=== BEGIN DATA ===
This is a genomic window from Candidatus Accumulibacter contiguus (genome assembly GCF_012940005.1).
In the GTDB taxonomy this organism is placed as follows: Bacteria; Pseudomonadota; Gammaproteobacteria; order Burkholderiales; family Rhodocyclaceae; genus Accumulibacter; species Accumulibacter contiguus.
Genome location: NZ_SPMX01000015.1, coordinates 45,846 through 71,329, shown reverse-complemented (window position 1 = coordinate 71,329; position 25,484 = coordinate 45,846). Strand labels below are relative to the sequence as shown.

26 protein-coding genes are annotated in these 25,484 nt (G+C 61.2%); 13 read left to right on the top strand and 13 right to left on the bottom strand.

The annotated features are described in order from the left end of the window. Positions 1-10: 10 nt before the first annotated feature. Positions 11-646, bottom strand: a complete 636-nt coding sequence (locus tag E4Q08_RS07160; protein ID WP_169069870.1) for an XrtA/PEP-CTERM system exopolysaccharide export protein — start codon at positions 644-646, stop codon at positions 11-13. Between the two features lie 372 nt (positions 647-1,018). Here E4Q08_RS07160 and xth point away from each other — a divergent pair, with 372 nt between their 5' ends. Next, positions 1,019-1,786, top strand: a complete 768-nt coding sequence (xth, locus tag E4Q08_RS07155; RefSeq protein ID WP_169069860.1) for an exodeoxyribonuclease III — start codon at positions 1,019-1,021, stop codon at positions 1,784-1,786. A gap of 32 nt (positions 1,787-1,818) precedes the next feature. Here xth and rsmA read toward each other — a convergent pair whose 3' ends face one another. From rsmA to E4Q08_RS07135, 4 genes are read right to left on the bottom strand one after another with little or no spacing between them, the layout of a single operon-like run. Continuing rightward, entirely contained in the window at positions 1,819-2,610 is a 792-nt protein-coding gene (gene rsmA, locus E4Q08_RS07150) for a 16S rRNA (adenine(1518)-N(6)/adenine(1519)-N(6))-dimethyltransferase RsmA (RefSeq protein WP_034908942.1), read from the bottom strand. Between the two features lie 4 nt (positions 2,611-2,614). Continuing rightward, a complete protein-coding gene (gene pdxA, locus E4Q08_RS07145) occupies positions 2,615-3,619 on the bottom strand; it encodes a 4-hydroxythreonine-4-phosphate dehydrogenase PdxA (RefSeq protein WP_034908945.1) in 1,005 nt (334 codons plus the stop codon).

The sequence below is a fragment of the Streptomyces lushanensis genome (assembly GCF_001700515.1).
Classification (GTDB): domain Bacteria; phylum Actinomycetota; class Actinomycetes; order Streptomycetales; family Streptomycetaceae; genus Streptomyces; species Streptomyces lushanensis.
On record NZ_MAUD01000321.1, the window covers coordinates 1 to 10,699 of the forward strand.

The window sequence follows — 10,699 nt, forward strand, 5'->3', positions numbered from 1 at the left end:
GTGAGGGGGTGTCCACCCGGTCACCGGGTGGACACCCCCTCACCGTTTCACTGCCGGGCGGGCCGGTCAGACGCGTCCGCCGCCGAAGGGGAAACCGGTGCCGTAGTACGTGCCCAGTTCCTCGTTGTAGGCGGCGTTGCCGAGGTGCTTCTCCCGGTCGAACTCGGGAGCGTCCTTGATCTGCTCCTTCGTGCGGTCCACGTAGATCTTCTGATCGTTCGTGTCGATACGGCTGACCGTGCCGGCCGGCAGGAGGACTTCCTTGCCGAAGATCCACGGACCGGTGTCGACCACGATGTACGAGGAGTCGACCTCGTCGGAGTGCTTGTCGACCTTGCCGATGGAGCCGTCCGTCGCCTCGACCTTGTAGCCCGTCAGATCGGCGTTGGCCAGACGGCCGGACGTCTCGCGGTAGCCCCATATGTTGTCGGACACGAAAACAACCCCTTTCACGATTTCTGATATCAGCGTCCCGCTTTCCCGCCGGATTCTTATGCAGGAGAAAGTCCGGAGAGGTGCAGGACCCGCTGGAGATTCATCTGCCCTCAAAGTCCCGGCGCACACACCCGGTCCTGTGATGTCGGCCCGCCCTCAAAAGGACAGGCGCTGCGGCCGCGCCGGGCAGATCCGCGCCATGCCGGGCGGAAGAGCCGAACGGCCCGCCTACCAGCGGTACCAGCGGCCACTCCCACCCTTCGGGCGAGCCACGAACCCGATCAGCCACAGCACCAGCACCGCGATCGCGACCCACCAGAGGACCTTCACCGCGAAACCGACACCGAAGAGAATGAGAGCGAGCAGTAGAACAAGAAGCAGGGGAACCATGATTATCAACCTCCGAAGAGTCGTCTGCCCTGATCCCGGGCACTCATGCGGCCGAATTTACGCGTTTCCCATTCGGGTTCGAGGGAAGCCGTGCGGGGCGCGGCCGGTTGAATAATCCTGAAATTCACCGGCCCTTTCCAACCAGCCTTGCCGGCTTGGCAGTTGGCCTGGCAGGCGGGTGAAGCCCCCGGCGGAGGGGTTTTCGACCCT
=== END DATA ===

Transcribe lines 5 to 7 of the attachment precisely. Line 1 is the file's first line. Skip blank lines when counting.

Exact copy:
The annotated features are described in order from the left end of the window. Positions 1-10: 10 nt before the first annotated feature. Positions 11-646, bottom strand: a complete 636-nt coding sequence (locus tag E4Q08_RS07160; protein ID WP_169069870.1) for an XrtA/PEP-CTERM system exopolysaccharide export protein — start codon at positions 644-646, stop codon at positions 11-13. Between the two features lie 372 nt (positions 647-1,018). Here E4Q08_RS07160 and xth point away from each other — a divergent pair, with 372 nt between their 5' ends. Next, positions 1,019-1,786, top strand: a complete 768-nt coding sequence (xth, locus tag E4Q08_RS07155; RefSeq protein ID WP_169069860.1) for an exodeoxyribonuclease III — start codon at positions 1,019-1,021, stop codon at positions 1,784-1,786. A gap of 32 nt (positions 1,787-1,818) precedes the next feature. Here xth and rsmA read toward each other — a convergent pair whose 3' ends face one another. From rsmA to E4Q08_RS07135, 4 genes are read right to left on the bottom strand one after another with little or no spacing between them, the layout of a single operon-like run. Continuing rightward, entirely contained in the window at positions 1,819-2,610 is a 792-nt protein-coding gene (gene rsmA, locus E4Q08_RS07150) for a 16S rRNA (adenine(1518)-N(6)/adenine(1519)-N(6))-dimethyltransferase RsmA (RefSeq protein WP_034908942.1), read from the bottom strand. Between the two features lie 4 nt (positions 2,611-2,614). Continuing rightward, a complete protein-coding gene (gene pdxA, locus E4Q08_RS07145) occupies positions 2,615-3,619 on the bottom strand; it encodes a 4-hydroxythreonine-4-phosphate dehydrogenase PdxA (RefSeq protein WP_034908945.1) in 1,005 nt (334 codons plus the stop codon).

The sequence below is a fragment of the Streptomyces lushanensis genome (assembly GCF_001700515.1).
Classification (GTDB): domain Bacteria; phylum Actinomycetota; class Actinomycetes; order Streptomycetales; family Streptomycetaceae; genus Streptomyces; species Streptomyces lushanensis.